Bush Country

Another glance back at the historical record of the modern conservative movement’s enthusiastic embrace of the most disastrous president of modern times. Today, let’s consider John Podhoretz’s book, Bush Country: How Dubya Became a Great President While Driving Liberals Insane. Like all the best conservatives, Podhoretz has never really shown any ability whatsoever. Instead, he’s the son of an important conservative father and an important conservative mother, through which connections he got an unimportant job in the Bush I administration and thence proceeded through a series of positions at a variety of movement-controlled publications until eventually arriving at his current perch at Commentary. He didn’t impress anyone with his ability at any of his jobs, but he kept moving up in the world anyway, because, hey, that’s how it works.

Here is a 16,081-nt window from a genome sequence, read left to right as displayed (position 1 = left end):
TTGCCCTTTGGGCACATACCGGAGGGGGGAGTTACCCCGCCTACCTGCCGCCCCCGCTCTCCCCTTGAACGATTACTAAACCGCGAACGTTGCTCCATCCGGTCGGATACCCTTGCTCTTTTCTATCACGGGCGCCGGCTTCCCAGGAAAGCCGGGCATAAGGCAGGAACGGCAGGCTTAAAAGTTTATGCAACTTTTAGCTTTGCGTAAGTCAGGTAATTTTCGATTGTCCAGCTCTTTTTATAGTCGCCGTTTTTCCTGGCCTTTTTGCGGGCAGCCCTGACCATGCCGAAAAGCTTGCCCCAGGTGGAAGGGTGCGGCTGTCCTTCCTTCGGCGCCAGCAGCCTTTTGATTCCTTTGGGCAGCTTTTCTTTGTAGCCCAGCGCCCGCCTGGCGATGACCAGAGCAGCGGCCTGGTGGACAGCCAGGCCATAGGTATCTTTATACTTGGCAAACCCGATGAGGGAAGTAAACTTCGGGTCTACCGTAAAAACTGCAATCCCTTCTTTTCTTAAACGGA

A taste from Podhoretz’s first chapter:

One might conclude, from his conduct over the past three years, that George W. Bush was put on this earth to do two things:

First, to lead the United States into the third millennium, with all its terrifying challenges and wondrous opportunities.


And second, to drive liberals inane.

He’s succeeding brilliantly at both.


This would be an astonishing list of accomplishments for a president who had served all eight years in office. Bush has done it all in just three.

I’ve actually read this book in its entirety for professional purposes. It’s really an extraordinary testament to an extraordinary moment in American history.